How to spot fake news and what to do about it
Published Thursday, December 13, 2018 6:00AM PST
Last Updated Thursday, December 13, 2018 7:06PM PST
Seeing is no longer believing.
Fake news has dominated many online sites and social media feeds. It’s misinformation that is gobbled up and shared with the potential to create false fears and undermine our democracy.
A recent MIT study of Twitter revealed that fake news is 70 per cent more likely to be retweeted than accurate news, reaches people six times faster and fake news about politics does best.
"We need to actually be a little more skeptical of what we are seeing," explained David McKay, program head of BCIT’s Forensic Science and Technology School of Computing and Academic Studies.
U.S. President Donald Trump is always talking about fake news and believes that the public can tell the difference.
"People know when a story is true and they know when a story is false," Trump has said.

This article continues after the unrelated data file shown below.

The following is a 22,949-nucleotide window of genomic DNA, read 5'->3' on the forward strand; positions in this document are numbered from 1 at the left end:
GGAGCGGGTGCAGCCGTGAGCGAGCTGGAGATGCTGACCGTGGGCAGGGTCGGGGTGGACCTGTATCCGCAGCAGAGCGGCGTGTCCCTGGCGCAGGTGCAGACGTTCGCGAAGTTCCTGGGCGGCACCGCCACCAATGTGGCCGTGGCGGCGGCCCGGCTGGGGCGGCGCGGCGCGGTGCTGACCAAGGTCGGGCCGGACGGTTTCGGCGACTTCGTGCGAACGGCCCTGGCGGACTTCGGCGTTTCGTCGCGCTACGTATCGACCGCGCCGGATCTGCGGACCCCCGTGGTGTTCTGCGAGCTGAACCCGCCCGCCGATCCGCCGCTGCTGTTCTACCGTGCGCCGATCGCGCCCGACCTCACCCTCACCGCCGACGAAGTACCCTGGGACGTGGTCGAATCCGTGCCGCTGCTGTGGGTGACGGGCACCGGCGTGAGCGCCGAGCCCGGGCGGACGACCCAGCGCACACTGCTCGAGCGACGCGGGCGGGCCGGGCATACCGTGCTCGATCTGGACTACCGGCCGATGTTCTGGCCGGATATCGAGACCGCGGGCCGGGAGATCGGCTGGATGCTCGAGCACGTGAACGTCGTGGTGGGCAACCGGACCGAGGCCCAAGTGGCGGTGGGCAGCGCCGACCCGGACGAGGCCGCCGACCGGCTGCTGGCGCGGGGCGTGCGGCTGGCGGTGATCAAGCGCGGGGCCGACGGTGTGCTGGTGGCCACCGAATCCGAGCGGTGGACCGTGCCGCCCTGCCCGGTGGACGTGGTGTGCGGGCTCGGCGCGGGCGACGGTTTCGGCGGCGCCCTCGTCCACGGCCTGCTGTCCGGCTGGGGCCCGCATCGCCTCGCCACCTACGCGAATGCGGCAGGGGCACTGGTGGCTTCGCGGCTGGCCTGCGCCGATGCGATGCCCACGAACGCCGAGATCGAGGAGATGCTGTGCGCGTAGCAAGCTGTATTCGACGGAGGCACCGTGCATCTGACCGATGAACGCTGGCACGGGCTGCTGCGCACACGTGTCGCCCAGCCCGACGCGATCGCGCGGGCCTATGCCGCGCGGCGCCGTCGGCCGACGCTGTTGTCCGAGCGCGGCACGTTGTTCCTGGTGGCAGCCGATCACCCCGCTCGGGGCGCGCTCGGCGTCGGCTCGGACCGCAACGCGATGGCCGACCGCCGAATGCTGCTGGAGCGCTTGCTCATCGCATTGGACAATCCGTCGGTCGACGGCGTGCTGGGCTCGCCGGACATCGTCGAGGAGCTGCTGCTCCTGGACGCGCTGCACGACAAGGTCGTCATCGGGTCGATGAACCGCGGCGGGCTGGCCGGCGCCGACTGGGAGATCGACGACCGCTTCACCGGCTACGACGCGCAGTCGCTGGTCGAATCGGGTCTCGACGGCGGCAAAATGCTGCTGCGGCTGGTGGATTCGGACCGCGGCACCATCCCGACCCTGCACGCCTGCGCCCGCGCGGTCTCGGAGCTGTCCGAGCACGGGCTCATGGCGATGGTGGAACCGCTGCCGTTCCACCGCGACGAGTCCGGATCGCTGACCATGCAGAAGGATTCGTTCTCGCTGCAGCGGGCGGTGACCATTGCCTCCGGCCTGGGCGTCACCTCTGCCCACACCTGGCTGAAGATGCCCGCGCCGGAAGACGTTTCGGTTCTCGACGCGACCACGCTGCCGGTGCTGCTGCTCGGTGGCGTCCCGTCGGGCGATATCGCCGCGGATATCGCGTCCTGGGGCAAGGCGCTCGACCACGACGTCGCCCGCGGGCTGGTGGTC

But that’s not always the case. McKay says many altered images and video and are not easily identified and must be carefully examined to verify their accuracy.
He says often the information you need to analyze is the metadata – the digital fingerprint of an image.
McKay recommends tools like JPGSnoops and Tineye which can be found on the internet. They can do reverse image searching to help verify if an image has been altered or re-purposed.
However, many images uploaded to social media feeds and are stripped of metadata and are harder to authenticate.
“You don't have any capability of downloading the image from Facebook or Twitter and checking the metadata. It's gone," explained McKay.
That’s where your "spidey sense" can help. If something doesn’t seem right, McKay recommends you search the internet for other sources to help verify if something is true.
Look at the URL and domain name of the source. Check the "about us" section of the webpage. Look at the quotes in a story. If it’s a serious or controversial story, there are likely to be sources identified which you can verify online. If studies are quoted, look for them.
The U.S. Department of Defense is working on ways to automatically detect altered images and video but Mckay believes it will still be a long time before that happens.
"I think it's going to be years down the line before we fully realize how influential this fake news is," he added.